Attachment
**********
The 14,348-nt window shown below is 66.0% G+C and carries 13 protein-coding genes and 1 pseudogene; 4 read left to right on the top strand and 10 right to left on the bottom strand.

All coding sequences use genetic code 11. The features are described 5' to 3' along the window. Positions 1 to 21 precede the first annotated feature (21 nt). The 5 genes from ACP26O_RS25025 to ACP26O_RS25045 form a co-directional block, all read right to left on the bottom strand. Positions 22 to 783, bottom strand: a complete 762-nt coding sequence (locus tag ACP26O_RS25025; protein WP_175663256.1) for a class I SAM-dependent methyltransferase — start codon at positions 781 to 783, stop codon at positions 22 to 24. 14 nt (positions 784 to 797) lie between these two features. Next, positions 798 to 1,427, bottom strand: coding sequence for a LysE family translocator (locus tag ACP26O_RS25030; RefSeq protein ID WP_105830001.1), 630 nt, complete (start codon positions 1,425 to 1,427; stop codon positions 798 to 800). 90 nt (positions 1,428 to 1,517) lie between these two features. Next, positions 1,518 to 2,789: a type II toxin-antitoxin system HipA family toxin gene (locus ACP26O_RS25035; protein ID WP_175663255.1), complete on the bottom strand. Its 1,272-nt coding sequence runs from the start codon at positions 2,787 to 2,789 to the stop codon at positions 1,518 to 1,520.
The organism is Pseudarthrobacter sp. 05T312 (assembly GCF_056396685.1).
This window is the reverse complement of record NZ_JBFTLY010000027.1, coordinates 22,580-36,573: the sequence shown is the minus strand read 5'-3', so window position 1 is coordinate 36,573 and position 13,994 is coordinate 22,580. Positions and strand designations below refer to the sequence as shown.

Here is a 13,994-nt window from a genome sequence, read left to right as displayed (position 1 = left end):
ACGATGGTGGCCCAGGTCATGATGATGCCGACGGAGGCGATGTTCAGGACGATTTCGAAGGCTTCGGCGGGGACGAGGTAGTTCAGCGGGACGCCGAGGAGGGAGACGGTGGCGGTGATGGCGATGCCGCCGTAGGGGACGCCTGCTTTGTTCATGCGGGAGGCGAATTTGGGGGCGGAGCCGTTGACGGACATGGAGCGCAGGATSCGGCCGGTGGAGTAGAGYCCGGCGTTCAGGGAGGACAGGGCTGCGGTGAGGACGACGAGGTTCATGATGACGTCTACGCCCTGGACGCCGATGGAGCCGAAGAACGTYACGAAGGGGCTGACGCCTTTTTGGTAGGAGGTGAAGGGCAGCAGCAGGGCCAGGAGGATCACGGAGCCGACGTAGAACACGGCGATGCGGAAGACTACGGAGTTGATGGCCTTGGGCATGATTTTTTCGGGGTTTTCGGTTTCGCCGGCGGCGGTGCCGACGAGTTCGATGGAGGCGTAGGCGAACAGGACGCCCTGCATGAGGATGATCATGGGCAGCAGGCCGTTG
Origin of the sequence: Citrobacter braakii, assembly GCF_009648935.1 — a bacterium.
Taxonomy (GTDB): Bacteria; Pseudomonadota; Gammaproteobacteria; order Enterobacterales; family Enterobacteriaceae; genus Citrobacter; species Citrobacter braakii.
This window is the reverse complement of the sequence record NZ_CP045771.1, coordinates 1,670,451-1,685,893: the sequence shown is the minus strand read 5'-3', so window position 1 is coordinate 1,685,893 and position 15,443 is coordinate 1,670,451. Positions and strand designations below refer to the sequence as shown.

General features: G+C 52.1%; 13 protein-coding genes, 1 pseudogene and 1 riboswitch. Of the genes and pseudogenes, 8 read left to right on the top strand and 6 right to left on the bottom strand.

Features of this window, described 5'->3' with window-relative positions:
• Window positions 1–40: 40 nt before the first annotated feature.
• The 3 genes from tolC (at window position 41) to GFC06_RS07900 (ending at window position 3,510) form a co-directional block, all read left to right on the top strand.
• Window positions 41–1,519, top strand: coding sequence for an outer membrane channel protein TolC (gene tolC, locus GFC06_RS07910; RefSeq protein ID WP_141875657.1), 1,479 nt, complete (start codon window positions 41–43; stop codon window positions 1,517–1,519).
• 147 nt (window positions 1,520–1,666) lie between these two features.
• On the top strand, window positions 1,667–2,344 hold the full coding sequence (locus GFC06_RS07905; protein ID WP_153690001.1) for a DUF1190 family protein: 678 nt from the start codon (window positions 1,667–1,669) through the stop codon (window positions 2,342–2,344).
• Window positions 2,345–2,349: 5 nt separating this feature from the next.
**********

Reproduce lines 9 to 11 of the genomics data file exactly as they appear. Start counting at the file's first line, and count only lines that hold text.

This window is the reverse complement of the sequence record NZ_CP045771.1, coordinates 1,670,451-1,685,893: the sequence shown is the minus strand read 5'-3', so window position 1 is coordinate 1,685,893 and position 15,443 is coordinate 1,670,451. Positions and strand designations below refer to the sequence as shown.

General features: G+C 52.1%; 13 protein-coding genes, 1 pseudogene and 1 riboswitch. Of the genes and pseudogenes, 8 read left to right on the top strand and 6 right to left on the bottom strand.

Features of this window, described 5'->3' with window-relative positions: